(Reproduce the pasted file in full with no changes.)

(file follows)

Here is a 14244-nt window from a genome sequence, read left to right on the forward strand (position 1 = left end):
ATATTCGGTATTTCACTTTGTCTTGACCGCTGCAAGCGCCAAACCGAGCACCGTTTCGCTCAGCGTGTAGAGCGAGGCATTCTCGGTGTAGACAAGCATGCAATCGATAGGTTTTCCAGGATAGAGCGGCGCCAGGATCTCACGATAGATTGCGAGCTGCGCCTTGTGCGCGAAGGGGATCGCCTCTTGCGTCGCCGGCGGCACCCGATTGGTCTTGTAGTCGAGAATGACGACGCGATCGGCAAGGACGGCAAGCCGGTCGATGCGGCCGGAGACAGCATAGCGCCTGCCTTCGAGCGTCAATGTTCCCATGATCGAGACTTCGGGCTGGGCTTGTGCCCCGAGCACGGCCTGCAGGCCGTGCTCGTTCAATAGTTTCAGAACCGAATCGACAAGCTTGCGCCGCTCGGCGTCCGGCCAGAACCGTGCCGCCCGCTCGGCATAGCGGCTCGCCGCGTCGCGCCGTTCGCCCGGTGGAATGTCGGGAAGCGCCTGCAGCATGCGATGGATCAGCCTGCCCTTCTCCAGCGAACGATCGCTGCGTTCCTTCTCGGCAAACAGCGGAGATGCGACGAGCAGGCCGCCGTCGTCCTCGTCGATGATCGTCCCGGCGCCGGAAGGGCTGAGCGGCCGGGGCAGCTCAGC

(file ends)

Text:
Here is a 14244-nt window from a genome sequence, read left to right on the forward strand (position 1 = left end):
ATATTCGGTATTTCACTTTGTCTTGACCGCTGCAAGCGCCAAACCGAGCACCGTTTCGCTCAGCGTGTAGAGCGAGGCATTCTCGGTGTAGACAAGCATGCAATCGATAGGTTTTCCAGGATAGAGCGGCGCCAGGATCTCACGATAGATTGCGAGCTGCGCCTTGTGCGCGAAGGGGATCGCCTCTTGCGTCGCCGGCGGCACCCGATTGGTCTTGTAGTCGAGAATGACGACGCGATCGGCAAGGACGGCAAGCCGGTCGATGCGGCCGGAGACAGCATAGCGCCTGCCTTCGAGCGTCAATGTTCCCATGATCGAGACTTCGGGCTGGGCTTGTGCCCCGAGCACGGCCTGCAGGCCGTGCTCGTTCAATAGTTTCAGAACCGAATCGACAAGCTTGCGCCGCTCGGCGTCCGGCCAGAACCGTGCCGCCCGCTCGGCATAGCGGCTCGCCGCGTCGCGCCGTTCGCCCGGTGGAATGTCGGGAAGCGCCTGCAGCATGCGATGGATCAGCCTGCCCTTCTCCAGCGAACGATCGCTGCGTTCCTTCTCGGCAAACAGCGGAGATGCGACGAGCAGGCCGCCGTCGTCCTCGTCGATGATCGTCCCGGCGCCGGAAGGGCTGAGCGGCCGGGGCAGCTCAGC